Login   Sign Up 


Stephen Magic

by Bergkamp 

Posted: 24 February 2004
Word Count: 579
Summary: Second instalment. Please bear inmind that this is First Draft. Feedback welcome!

Font Size

Printable Version
Print Double spaced


Benno Jacob is sitting at a table outside a café on the north side of the town square in Jastrebarsko. Although he looks much younger, I can tell that it is him. I recognise his impassive stance, his faraway stare. His clothes seem shabby; a shapeless suit, old fashioned, ill-fitting. He is much too slight. His hands are partly hidden by the sleeeves and the scruffy cuffs of his shirt. The trousers are too short, however, they show his bare ankles. His shoes are clogs, heavy and large. They look too big to allow him to walk comfortably. He surveys his surroundings as if he is taking in the details to examine more closely at a later date.

Benno had come to Jastebarsko with his mother, Rosa, as a child, from Trieste. His father was an Italian Jew, but no one had ever seen him. Benno Jacob and his mother haad arrived together, alone, and settled here and he had attended the same school as my father. He had the reputation of being a loner. His mother had died when I was a child. My picture of her is a collage made up of glimpses of him from my memory, and what I have been told. I am no longer sure where my own memory of her ends and what others have told me begins.

My picture of her is that she was tall. Always in a greeen dress. She had long brown hair. In my mind it is wavy. Her eyes are blue. But she must have been an old woman when I knew her. She would have had grey hair. So, whose memories are these?

Perhaps her son, Benno, was not a loner. Maybe this is what I have heard and accepted. But, whenever I see himm he is alone. A young man like my father was during the thirties and forties – before Tito. Before Yugoslavia. When Croatia had been a country. That is how my father and grandmother refered to that time. They never mention the Pavelic regime, the war. Only that the maps were differnet then, that they showed our borders.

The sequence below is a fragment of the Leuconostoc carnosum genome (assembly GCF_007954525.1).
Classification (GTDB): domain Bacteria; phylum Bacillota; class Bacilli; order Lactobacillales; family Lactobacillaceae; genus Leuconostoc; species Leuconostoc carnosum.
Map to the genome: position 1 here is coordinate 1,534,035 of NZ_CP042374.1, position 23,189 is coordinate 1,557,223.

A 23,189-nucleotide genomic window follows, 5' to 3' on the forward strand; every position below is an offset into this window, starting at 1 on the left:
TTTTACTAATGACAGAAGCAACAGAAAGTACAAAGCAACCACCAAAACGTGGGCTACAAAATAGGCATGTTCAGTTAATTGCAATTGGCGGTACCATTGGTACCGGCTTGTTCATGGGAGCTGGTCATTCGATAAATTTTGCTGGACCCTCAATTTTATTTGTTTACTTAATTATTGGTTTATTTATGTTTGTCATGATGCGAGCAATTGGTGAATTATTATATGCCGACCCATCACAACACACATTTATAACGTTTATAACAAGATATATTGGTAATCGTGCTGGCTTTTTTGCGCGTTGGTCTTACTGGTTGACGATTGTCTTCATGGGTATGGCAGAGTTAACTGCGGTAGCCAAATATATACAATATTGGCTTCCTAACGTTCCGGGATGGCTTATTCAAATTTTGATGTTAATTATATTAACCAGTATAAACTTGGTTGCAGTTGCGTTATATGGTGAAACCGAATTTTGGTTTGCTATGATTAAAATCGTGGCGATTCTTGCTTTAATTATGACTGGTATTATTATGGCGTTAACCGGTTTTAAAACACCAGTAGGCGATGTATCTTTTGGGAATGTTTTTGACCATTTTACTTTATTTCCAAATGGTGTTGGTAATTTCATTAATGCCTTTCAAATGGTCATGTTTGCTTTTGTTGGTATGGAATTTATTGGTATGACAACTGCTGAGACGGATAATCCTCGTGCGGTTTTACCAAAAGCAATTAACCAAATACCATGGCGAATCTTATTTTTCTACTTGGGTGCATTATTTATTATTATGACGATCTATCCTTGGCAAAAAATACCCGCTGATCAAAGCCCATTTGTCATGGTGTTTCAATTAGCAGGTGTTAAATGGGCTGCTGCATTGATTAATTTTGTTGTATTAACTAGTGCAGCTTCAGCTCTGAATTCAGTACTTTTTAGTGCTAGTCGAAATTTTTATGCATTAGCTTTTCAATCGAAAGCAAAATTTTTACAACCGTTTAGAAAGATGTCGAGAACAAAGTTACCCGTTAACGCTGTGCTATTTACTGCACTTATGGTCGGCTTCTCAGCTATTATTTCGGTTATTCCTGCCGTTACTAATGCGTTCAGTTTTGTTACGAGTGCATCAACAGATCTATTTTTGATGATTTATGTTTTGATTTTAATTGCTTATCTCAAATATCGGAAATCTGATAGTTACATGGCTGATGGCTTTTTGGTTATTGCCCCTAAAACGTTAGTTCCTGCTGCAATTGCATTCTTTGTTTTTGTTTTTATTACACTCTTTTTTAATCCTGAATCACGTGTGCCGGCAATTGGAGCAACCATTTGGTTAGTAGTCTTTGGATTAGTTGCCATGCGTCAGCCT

Benno Jacob was already living here then. I cannot be sure if he ever lived elsewhere in the Balkans. All I know is that he lived in Jastrebarsko as a boy, as a young man, and later in the early 1990’s. he worked fort he government in the local records office. I imagine that he waas the person who people went to in order to register the births, marriages and deaths in the region.

I see him sitting upright. His right arm is resting on the table beside him. His left hand clasps his knee. He looks across the square at the women hanging from the makeshift gallows among the trees that are bunched together in the middle of the square. Urine drips from their bare feet. Flies dart about, panic-striken. The dusty earth heaves gently, then shudders, breathing its last. The ground is sticky underfoot in places. Pools of bloodgurgle under the eye of the sun. In the distance a rainbow streches and flexes its bow towards heaven.

Sometimes I see Benno Jacob standing on the banks of the Kupa. He is looking into the water. There are dead fish floating past. Their eyes stare back at him. He is young-looking then, too. But it is definitely him. His hair is black, not thin and grey as it was later.

Favourite this work Favourite This Author

Comments by other Members

Nell at 15:17 on 24 February 2004  Report this post